Wednesday, January 6, 2010

Zachary Oberzan's FLOODING WITH LOVE FOR THE KID: Eat your heart out, Stallone!

When you were a kid, didn't you want to create something that was all yours: where you, and only you, did the acting, directing, set, lights, sound -- the works? (I know: Certain adult film-
makers still cling to this vision.) Well, now you can see what just such a thing might look like, as Zachary Oberzan and his not-just-DIY-but-DI-all-Y movie FLOODING WITH LOVE FOR THE KID gets a week's run at Anthology Film Archives.

Evidently not content with the film version of David Morrell's novel First Blood, Oberzan (shown in every visual in this post) elected to remake that book in, yes, his own image -- filming the entire thing in his tiny New York City studio apartment, using various found objects as stand-ins for the real thing -- a kitchen toaster for a two-way police radio, a sleeping loft as a mountain (see shot at bottom) -- and then essaying all the roles himself. That's right. Short of the foliage, every other living thing in the movie is played by Oberzan. (Whoops, wrong: there's a snake, shown above, that he kills/eats in one scene that looks to be Papier-mâché or fabric.)

The result? Gheesh! What can one say? The very idea of this coupled to the fact that Oberzan has actually executed it is mind-boggling enough. But damned if the thing doesn't kind of sneak up on you and take hold -- rather like one the parasites in David Cronenberg's They Came from Within (aka Shivers). Early on, we chuckle at this guy playing everything from the Rambo character and the cop who's chasing him to the cop's dad, a waitress, helicopter pilot, moonshiner, and more. The kid plays some roles much better than others, differentiating noticeably between only certain characters. (He also does a full-frontal nude scene, for which he clearly possesses the necessary equipment, and he handles even this quite capably.)

Once we get over the quirk of the role-playing, we begin notice all the little gizmos the guy has transformed from their original usage into another more creative (my favorite is the "helicopter," below). We also become aware of his mash-up of the apartment set, including some highly creative visuals, as well as the occasional simple note attached to a door informing us that behind it is, for instance, a hardware store. Eventually, despite all misgivings, the movie begins to coalesce.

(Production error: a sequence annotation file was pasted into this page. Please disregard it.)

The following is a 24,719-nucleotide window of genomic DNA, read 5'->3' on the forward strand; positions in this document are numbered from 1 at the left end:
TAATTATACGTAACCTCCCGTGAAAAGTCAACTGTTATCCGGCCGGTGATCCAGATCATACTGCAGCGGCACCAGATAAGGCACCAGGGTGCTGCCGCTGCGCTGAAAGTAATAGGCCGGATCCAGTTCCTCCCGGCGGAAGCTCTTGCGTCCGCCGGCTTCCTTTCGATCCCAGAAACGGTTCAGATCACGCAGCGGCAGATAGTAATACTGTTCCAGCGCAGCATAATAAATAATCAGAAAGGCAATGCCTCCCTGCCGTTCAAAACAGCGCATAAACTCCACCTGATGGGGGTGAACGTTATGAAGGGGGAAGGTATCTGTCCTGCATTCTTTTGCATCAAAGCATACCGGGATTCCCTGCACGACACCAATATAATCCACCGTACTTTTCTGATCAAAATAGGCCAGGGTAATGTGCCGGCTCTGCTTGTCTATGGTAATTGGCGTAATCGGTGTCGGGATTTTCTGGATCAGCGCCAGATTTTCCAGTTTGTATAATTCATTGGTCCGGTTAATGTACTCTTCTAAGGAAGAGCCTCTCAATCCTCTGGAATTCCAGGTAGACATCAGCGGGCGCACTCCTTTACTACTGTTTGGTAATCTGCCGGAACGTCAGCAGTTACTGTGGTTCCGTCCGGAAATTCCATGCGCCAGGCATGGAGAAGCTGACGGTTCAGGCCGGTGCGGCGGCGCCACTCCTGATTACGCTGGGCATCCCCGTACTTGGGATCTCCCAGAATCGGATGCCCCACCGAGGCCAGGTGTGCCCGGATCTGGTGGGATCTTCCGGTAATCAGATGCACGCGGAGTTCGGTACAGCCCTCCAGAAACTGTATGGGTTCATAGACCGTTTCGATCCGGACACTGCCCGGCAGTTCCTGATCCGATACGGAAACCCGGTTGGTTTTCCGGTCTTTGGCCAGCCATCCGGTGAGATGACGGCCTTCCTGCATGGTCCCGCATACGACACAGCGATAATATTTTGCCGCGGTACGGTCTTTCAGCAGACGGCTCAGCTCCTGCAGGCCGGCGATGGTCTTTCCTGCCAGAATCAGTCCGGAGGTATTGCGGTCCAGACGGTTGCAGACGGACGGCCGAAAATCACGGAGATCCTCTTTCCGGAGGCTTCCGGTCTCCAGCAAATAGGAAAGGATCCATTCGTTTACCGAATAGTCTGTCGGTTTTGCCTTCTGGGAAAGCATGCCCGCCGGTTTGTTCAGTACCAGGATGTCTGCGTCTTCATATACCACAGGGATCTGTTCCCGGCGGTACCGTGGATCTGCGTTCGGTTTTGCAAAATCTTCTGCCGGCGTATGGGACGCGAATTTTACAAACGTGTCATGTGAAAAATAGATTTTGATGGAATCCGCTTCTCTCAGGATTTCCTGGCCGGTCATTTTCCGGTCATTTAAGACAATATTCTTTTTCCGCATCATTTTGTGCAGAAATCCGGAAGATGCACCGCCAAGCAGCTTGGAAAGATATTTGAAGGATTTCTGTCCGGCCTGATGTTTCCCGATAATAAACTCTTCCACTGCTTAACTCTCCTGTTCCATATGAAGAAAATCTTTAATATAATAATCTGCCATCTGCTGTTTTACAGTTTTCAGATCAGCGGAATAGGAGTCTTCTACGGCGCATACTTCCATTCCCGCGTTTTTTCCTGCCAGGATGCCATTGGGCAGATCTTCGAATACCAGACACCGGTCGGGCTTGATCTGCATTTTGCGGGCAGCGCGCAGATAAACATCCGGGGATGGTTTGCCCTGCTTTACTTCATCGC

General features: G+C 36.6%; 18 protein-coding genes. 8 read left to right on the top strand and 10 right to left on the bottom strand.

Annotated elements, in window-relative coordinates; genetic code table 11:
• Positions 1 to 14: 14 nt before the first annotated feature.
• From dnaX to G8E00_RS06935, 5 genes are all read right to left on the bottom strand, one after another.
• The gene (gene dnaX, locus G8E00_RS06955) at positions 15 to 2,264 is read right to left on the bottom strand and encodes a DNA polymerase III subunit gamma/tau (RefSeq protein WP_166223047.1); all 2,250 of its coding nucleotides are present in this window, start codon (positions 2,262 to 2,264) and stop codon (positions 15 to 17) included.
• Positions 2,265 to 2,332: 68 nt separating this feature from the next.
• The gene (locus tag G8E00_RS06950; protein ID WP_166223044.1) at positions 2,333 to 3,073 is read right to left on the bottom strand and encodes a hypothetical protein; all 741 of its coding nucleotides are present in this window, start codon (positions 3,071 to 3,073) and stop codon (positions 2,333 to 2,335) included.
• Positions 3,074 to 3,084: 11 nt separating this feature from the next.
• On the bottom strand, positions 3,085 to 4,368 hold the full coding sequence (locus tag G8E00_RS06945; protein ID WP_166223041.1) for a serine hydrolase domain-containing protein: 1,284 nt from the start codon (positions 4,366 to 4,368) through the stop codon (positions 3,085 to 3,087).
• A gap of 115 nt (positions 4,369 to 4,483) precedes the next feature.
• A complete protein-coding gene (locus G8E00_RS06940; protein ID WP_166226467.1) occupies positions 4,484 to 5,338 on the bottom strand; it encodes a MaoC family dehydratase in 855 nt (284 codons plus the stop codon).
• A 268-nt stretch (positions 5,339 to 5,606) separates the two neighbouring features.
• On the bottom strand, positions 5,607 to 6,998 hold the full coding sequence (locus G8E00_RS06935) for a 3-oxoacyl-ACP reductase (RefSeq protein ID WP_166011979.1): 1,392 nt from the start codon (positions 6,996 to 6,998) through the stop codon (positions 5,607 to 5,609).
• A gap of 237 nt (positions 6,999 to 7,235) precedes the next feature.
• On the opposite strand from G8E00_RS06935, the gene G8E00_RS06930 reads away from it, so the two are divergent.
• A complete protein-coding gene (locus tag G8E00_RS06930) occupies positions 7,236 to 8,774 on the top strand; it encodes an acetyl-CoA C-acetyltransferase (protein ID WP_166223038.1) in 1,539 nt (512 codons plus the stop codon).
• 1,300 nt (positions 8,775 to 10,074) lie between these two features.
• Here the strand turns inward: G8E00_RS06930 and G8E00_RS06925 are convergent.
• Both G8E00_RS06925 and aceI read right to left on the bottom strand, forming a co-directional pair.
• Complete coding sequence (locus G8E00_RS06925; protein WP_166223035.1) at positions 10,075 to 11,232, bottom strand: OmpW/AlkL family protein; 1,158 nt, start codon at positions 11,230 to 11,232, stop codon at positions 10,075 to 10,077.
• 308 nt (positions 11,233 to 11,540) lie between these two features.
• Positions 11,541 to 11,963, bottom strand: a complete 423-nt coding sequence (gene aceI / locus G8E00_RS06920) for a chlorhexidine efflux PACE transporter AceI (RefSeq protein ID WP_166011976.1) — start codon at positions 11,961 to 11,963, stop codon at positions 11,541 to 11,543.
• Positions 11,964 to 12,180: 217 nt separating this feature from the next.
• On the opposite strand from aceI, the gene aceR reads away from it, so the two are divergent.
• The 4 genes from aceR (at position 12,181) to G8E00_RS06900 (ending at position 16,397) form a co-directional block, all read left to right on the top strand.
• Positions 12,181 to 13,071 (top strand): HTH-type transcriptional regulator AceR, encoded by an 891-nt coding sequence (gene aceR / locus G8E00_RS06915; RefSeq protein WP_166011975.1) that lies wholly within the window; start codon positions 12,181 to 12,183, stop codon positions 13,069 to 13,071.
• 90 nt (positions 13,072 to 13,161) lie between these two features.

While it is a help to have read the novel or seen the original film, my companion -- who had done neither -- found the film easy enough to follow, and for the most part fun. I have never read Morrell's novel (the author is said to be a fan of Oberzan's adaptation), and it has been literally decades since I have seen the original film, directed by Ted Kotcheff, and so I can't swear to the following. But it seems to me that Oberzan must be adhering closer to the plot of the novel than to the original screenplay of the film, which appar-
ently was watered down considerably for the movie version. Conse-
quently, his little lark begins to grow in stature as it moves along.

This is due to some extent to the actor playing both the role of the protagonist (above, left) and antagonist (above, right), which in many ways are quite similar -- two sides of the same cracked coin. This lends a weird justice and justification to the proceedings, as does the fact that Oberzan plays the antagonist's father, too (see below). This brings the generations together nicely, and anyway: Aren't we all "one"?

The look of the film is purely homemade (trust me: the cinemato-
graphy often seems no classier than the stills shown here). Oberzan is on record as stating that he laid out in cash less than $100 bucks to make the movie (and on what, I wonder did he spend that money?). Still, there are so many photographic effects and editing necessary here, that if he'd had been able to pay himself even a $10 hourly wage, I'd wager he'd have earned $10,000.

Despite its silliness, despite the ridiculousness of the concept and its execution, despite even the fact that the film is too long (longer by ten minutes than the Kotcheff version!), Flooding with Love for the Kid packs a weird wallop. While I hope Oberzan's film does not start a trend (imagine a flock of one-man/one-woman movies based on everyone's favorite novel or film: War and Peace, anyone?) I am more than happy to have sat through this little amazement. But what on earth will the movie-maker do for an encore?

Flooding With Love for the Kid begins its week-long run at New York City's AFA on Friday, January 8. You can find the schedule here (click on the movie to see performance dates and times).

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